HR continues to provide the bedrock of employee safety, but the challenges surrounding this cannot be underestimated. With the best will in the world, HR was never designed for the level of chaos the COVID-19 pandemic created. And most HR tech stacks simply weren’t up to the task. So as HR leaders move to retool their organizations and look to maximize the employee experience across the full lifecycle – from hire to retire – how do we make the most of these investments?
After all, HR software can only support or reshape a business if its workforce buys into the digital transformation and uses these new systems at every turn…
Earlier this year, we published joint research in partnership with AppLearn on ‘The Digital Adoption Drive: Achieving HR’s New Goals in a World of Hybrid Work’ and some months on we all still find ourselves dealing with massive uncertainty around the reality of what hybrid work means for organizations worldwide.
This new article series explores how organizations are doing just that and harnessing their tools and technology to deliver excellent experiences and to meet business goals and priorities, even in these turbulent times.
Our HR tech research highlighted six key areas of focus in terms of HR leaders’ goals:
- Connecting the workforce with leaders
- Providing first-class employee experiences
- Improving the digital adoption of HR tech
- Driving greater value from process data
- Delivering seamless digital HR services
- Giving HR teams more autonomy
Over the past year we realized transformation is no longer just a point in time, a perfect revolution. Instead, it’s now a constant process of progress and adoption – because the HR ecosystems around us continuously changes.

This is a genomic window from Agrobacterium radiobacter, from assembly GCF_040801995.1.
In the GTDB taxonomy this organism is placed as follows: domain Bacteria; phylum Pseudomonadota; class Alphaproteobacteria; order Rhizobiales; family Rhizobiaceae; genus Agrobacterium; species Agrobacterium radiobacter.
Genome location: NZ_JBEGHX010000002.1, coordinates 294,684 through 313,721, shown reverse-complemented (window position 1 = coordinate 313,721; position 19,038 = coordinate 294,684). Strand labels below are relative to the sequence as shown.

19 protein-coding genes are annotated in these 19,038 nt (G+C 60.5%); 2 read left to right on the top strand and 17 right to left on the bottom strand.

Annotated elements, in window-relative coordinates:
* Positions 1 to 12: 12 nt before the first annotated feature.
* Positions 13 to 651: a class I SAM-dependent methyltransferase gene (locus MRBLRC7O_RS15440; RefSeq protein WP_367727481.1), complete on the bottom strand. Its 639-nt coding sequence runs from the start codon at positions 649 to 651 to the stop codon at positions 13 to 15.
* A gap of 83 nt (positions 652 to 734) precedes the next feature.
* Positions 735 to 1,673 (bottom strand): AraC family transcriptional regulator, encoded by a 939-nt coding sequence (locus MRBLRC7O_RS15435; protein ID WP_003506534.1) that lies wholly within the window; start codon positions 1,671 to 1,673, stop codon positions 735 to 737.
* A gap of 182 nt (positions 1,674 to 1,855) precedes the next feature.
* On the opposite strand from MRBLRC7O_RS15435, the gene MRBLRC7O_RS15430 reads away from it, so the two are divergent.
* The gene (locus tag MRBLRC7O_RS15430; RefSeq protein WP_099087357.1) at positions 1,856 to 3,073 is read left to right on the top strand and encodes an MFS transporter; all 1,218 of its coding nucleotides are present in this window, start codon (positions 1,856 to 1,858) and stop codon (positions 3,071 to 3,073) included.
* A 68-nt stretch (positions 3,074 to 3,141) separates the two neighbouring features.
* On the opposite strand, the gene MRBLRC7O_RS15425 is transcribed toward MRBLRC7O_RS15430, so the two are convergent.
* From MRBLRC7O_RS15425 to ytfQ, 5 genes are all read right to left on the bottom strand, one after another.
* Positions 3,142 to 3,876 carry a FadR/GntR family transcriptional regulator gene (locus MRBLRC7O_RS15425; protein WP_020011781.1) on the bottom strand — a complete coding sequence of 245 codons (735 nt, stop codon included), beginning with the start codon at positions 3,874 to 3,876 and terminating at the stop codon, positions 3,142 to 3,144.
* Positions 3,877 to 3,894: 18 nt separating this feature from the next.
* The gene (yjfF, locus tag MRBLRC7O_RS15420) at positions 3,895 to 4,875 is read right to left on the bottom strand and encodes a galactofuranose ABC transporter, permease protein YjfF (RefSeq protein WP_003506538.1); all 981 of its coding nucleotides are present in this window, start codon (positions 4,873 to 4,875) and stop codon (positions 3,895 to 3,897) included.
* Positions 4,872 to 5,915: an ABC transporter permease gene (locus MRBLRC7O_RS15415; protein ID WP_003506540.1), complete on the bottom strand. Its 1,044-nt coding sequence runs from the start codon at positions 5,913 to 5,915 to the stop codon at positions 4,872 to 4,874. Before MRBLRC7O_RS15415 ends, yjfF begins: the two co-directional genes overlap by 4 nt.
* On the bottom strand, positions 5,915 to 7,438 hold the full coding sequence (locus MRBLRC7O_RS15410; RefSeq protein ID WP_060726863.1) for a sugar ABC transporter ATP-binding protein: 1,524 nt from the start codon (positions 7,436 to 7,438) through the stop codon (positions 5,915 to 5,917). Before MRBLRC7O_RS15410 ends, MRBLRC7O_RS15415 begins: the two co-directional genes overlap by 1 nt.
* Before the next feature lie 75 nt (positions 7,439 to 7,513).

Rudy Kelner, VP, Head of HR Transformation, Technology & Global Solutions, Verisk
HR departments across the globe have spent the past year transforming multiple aspects of daily working life, at pace and at scale; no mean feat. But with the ship now steadied, attention is being turned to delivering experiences that will ‘wow’ all employees, whether they are new in post, but yet to meet managers and teammates face-to-face, or established members of staff.
Our interviewees shared their thoughts about what employees now want, and the tools they need to meet these expectations. It’s neatly described by Nissan’s Vice President Global People Services, Raju Vijay, as “a consumer-grade experience”. He says: “We’re testing Robotic Process Automation, virtual assistants and chatbots for future deployment. We need the ability to provide seamless employee engagement and service that is mobile- and knowledge-enabled, on a par with modern consumer technology.”
What people demand in their personal interactions with brands and businesses, they expect from their employer – and woe betides those that don’t take note.
Across the board, there is a renewed focus on providing superior employee experiences. This means improving the flow, frequency, and quality of communications with dispersed team members; keeping them not just informed – but also engaged.
Ben Debnath, Global Head HR Operations at Syngenta, has tasked his team with the key objective of designing and driving a better experience: “Dealing with behavioral shifts [among employees] is the big challenge, it’s not just process optimization. I use the analogy of speaking to your utility service provider, where you often get a bureaucratic rather than an emotional response. We need to stop inflicting that on employees.”